Many of us have been engrossed in the extraordinary Chernobyl television series, starring the unsurpassed Jared Harris. So it is not a trivial question to ask something like which foods would become more radioactive as a result of exposure to radioactivity?
The easiest way to find out is by exploring some studies conducted in the "city of survival", a fictional city built in the desert of Nevada, United States, where hundreds of atomic bombs were exploded.
Beware of cod and embrace the frozen ones
Project 32.5 , a fifteen-page report published in 1956, was intended to test the resistance of frozen food to a nuclear explosion. To carry out the study, they were covered with ice and buried in shallow trenches, 387 and 838 meters, respectively, from the place where a 29-kiloton bomb was going to detonate, as well as other supplies were stored in home freezers. from the city of survival, 1.4 kilometer from ground zero.
29 kilotons, to give us an idea, is twice the power of Hiroshima . So it was more than enough to cover everything in radioactivity. But not all foods absorbed it equally, after waiting two and a half days before digging up the food, as Pierre Barthélémy explains in his book Unlikely Science Experiments :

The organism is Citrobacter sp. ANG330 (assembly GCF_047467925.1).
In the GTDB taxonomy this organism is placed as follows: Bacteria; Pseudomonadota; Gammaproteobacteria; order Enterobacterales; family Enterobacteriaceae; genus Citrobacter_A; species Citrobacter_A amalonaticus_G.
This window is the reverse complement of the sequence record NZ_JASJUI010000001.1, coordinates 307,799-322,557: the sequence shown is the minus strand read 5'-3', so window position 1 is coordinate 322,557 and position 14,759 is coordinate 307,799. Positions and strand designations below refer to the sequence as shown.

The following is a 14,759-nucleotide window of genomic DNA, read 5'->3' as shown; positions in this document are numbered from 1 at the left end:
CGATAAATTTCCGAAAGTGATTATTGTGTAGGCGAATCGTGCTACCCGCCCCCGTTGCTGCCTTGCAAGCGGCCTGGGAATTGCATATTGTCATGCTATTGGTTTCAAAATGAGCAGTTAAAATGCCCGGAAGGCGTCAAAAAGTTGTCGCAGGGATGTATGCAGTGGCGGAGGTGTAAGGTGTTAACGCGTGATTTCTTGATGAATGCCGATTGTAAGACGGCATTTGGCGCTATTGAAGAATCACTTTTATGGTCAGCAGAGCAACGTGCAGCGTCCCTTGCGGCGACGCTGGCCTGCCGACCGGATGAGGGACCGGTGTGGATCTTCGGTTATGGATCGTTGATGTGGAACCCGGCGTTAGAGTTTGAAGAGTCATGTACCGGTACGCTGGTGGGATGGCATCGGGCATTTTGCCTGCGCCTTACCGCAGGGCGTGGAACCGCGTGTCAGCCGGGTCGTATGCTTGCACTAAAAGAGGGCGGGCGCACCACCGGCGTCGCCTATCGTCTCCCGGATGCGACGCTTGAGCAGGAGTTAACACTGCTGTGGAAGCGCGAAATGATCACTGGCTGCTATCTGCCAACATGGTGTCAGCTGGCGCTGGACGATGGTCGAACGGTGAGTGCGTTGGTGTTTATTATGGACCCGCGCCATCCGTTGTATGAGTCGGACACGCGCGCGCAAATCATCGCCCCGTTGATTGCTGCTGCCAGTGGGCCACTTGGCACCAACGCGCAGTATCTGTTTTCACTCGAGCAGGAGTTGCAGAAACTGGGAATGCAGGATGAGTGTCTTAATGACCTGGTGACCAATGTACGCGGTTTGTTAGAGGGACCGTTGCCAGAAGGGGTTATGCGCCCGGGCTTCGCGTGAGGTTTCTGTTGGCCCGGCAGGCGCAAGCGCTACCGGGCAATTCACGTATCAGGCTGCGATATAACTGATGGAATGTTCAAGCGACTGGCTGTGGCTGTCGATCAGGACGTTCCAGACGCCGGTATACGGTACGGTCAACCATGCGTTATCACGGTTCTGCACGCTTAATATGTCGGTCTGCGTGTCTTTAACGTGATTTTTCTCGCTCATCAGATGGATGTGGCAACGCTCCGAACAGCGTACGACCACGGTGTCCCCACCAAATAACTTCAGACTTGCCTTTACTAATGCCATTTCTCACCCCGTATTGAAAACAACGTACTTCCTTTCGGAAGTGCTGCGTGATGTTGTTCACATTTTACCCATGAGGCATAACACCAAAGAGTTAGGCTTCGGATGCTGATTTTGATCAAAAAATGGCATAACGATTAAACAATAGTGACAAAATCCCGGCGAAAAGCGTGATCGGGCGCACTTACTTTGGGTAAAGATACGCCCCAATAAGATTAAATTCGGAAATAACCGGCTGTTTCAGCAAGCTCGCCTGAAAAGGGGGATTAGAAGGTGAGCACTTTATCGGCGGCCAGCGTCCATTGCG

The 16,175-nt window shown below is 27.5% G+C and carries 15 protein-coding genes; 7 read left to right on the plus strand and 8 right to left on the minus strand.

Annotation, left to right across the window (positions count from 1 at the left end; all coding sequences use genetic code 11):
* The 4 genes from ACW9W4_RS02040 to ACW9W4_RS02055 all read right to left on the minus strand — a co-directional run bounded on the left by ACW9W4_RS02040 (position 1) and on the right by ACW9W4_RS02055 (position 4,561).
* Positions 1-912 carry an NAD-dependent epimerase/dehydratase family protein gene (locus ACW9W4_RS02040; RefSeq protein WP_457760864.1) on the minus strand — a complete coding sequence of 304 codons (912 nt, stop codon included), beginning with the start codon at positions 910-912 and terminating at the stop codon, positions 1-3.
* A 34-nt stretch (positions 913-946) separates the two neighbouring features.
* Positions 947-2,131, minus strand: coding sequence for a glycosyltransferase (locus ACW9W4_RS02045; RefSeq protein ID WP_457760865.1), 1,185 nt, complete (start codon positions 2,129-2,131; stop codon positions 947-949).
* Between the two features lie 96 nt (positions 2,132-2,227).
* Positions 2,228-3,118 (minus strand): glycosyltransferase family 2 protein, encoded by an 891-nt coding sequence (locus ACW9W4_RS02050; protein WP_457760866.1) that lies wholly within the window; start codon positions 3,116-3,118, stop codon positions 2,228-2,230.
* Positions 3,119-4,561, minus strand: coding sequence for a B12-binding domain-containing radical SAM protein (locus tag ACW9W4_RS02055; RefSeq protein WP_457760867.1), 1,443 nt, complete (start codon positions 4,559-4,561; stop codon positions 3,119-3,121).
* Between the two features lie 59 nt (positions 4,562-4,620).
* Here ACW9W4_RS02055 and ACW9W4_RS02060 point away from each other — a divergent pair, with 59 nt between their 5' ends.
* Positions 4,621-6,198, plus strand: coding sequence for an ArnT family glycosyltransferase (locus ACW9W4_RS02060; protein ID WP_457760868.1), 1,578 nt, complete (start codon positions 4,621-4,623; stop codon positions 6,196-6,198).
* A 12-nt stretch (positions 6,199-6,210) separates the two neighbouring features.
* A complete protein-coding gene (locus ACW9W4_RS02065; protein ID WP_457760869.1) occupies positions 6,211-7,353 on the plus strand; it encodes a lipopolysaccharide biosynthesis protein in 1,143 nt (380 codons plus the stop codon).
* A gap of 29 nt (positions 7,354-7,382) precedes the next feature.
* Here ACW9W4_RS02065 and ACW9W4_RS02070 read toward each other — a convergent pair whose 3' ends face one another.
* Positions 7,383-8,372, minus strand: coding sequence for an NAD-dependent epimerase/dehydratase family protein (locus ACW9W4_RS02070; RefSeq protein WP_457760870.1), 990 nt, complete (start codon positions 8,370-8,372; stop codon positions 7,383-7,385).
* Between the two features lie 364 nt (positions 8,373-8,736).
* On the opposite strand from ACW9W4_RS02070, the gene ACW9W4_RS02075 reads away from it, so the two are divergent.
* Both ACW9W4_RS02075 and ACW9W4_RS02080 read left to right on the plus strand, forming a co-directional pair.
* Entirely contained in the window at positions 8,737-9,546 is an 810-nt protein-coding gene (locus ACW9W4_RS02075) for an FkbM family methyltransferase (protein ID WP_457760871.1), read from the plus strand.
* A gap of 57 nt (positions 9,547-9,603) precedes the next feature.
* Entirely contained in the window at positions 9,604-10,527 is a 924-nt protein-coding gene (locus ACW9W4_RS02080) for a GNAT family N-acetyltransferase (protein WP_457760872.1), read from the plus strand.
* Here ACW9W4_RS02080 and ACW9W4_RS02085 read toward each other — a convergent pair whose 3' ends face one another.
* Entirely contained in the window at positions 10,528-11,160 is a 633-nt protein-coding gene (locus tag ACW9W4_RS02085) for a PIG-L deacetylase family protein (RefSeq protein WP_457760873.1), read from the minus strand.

Cod fillets turned out to be the most radioactive, ahead of peas. The strawberries did not show any abnormalities. (…) An analysis showed that the nutritional properties had not been diminished, except for a decrease in the levels of vitamin B9 in frozen French fries. A team of volunteers also guaranteed that there were no notable differences in taste, texture and appearance compared to control foods.
What about food from the freezers? Well, they didn’t show any sign of radioactivity. However, the report warns that the consumption of foods exposed to radiation "should be avoided as far as possible during the first two weeks, except in cases of urgent need."